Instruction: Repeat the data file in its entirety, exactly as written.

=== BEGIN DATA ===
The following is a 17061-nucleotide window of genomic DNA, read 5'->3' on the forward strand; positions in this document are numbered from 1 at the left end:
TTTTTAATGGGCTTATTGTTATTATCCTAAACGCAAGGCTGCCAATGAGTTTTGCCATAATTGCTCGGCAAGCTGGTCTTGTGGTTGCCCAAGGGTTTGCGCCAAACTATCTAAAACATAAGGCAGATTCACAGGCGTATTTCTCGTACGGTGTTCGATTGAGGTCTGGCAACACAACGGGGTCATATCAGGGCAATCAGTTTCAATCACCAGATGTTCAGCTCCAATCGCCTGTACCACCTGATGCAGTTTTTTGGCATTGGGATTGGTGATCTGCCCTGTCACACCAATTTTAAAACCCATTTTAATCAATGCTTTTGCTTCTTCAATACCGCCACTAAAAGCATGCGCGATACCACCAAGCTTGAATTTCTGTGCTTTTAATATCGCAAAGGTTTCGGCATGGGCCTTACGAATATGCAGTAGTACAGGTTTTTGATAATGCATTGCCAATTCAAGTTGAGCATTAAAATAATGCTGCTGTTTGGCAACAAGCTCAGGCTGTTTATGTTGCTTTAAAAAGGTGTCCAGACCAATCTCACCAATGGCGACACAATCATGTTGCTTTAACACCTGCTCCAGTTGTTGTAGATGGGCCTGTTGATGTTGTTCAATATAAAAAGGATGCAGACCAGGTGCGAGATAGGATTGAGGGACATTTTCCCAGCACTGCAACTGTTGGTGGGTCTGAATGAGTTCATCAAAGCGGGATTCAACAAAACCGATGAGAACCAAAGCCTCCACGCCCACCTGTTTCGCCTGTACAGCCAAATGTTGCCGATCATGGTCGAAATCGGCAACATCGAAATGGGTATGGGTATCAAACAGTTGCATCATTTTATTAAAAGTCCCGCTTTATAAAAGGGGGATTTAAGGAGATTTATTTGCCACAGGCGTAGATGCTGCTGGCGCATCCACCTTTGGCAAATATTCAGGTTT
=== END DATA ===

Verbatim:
The following is a 17061-nucleotide window of genomic DNA, read 5'->3' on the forward strand; positions in this document are numbered from 1 at the left end:
TTTTTAATGGGCTTATTGTTATTATCCTAAACGCAAGGCTGCCAATGAGTTTTGCCATAATTGCTCGGCAAGCTGGTCTTGTGGTTGCCCAAGGGTTTGCGCCAAACTATCTAAAACATAAGGCAGATTCACAGGCGTATTTCTCGTACGGTGTTCGATTGAGGTCTGGCAACACAACGGGGTCATATCAGGGCAATCAGTTTCAATCACCAGATGTTCAGCTCCAATCGCCTGTACCACCTGATGCAGTTTTTTGGCATTGGGATTGGTGATCTGCCCTGTCACACCAATTTTAAAACCCATTTTAATCAATGCTTTTGCTTCTTCAATACCGCCACTAAAAGCATGCGCGATACCACCAAGCTTGAATTTCTGTGCTTTTAATATCGCAAAGGTTTCGGCATGGGCCTTACGAATATGCAGTAGTACAGGTTTTTGATAATGCATTGCCAATTCAAGTTGAGCATTAAAATAATGCTGCTGTTTGGCAACAAGCTCAGGCTGTTTATGTTGCTTTAAAAAGGTGTCCAGACCAATCTCACCAATGGCGACACAATCATGTTGCTTTAACACCTGCTCCAGTTGTTGTAGATGGGCCTGTTGATGTTGTTCAATATAAAAAGGATGCAGACCAGGTGCGAGATAGGATTGAGGGACATTTTCCCAGCACTGCAACTGTTGGTGGGTCTGAATGAGTTCATCAAAGCGGGATTCAACAAAACCGATGAGAACCAAAGCCTCCACGCCCACCTGTTTCGCCTGTACAGCCAAATGTTGCCGATCATGGTCGAAATCGGCAACATCGAAATGGGTATGGGTATCAAACAGTTGCATCATTTTATTAAAAGTCCCGCTTTATAAAAGGGGGATTTAAGGAGATTTATTTGCCACAGGCGTAGATGCTGCTGGCGCATCCACCTTTGGCAAATATTCAGGTTT